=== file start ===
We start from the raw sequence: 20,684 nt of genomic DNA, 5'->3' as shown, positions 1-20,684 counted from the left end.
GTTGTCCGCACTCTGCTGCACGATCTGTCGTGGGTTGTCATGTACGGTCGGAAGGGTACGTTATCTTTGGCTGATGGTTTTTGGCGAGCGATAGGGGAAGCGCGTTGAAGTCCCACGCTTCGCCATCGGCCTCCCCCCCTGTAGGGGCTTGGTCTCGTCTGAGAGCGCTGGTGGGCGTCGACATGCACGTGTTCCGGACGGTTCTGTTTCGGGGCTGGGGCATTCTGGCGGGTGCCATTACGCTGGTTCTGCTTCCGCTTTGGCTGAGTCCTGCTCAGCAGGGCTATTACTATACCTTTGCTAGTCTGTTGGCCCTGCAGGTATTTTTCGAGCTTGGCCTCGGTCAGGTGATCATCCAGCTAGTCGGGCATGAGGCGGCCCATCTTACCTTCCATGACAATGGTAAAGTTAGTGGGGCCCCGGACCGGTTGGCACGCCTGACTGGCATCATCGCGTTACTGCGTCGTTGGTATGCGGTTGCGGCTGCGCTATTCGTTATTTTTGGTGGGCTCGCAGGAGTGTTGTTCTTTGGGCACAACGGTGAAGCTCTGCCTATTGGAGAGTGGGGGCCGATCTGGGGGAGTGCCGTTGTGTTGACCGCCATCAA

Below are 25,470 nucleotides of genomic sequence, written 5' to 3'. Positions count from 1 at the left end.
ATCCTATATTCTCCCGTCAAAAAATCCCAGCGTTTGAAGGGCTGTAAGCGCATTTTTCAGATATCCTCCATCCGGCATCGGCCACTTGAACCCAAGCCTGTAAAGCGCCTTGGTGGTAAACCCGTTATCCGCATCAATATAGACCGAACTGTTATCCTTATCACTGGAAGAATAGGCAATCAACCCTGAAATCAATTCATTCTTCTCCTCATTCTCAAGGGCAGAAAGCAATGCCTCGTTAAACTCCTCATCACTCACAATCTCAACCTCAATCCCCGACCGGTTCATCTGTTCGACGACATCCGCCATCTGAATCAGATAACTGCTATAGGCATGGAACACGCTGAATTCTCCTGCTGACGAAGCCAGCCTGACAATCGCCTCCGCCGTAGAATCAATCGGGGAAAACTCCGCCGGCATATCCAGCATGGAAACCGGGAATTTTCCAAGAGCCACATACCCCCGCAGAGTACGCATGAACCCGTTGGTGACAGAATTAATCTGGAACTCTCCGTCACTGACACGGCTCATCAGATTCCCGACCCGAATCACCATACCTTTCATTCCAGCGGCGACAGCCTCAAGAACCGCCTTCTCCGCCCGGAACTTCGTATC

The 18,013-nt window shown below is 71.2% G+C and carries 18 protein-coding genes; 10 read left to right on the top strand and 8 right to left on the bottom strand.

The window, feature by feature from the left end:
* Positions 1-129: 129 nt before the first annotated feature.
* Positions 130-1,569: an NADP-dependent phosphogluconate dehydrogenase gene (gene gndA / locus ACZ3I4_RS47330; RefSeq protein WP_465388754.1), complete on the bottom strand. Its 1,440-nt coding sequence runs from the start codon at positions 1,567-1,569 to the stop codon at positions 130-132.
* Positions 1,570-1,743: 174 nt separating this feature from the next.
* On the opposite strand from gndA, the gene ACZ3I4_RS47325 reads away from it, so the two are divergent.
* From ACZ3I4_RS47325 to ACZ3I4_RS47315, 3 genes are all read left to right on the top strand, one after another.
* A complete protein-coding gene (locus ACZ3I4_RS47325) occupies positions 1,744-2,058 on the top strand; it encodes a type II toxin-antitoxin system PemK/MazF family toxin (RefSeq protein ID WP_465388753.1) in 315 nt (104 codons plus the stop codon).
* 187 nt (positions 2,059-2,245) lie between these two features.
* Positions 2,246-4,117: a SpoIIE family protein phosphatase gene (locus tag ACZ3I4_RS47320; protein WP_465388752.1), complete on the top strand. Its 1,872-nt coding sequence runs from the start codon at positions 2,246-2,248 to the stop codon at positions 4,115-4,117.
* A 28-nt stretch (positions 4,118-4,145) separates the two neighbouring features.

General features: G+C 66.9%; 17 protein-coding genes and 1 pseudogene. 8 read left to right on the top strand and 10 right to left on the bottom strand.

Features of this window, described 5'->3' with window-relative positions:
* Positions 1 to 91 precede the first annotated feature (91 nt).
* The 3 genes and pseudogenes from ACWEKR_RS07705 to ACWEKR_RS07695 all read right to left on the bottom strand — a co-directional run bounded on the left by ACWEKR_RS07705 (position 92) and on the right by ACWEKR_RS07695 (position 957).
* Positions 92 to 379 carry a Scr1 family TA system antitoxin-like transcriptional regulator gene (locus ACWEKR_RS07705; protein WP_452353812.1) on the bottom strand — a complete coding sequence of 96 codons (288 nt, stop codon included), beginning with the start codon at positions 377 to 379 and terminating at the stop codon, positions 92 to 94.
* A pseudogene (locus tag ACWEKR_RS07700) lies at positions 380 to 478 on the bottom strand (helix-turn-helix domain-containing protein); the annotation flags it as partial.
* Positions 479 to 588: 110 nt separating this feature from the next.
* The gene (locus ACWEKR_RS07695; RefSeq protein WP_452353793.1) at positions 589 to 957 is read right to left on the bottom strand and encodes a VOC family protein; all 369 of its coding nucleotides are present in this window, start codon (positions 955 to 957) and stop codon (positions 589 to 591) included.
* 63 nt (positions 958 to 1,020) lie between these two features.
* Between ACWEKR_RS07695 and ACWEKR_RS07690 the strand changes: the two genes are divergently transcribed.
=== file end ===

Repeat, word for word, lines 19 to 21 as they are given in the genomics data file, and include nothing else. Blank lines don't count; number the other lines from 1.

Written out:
* The 3 genes and pseudogenes from ACWEKR_RS07705 to ACWEKR_RS07695 all read right to left on the bottom strand — a co-directional run bounded on the left by ACWEKR_RS07705 (position 92) and on the right by ACWEKR_RS07695 (position 957).
* Positions 92 to 379 carry a Scr1 family TA system antitoxin-like transcriptional regulator gene (locus ACWEKR_RS07705; protein WP_452353812.1) on the bottom strand — a complete coding sequence of 96 codons (288 nt, stop codon included), beginning with the start codon at positions 377 to 379 and terminating at the stop codon, positions 92 to 94.
* A pseudogene (locus tag ACWEKR_RS07700) lies at positions 380 to 478 on the bottom strand (helix-turn-helix domain-containing protein); the annotation flags it as partial.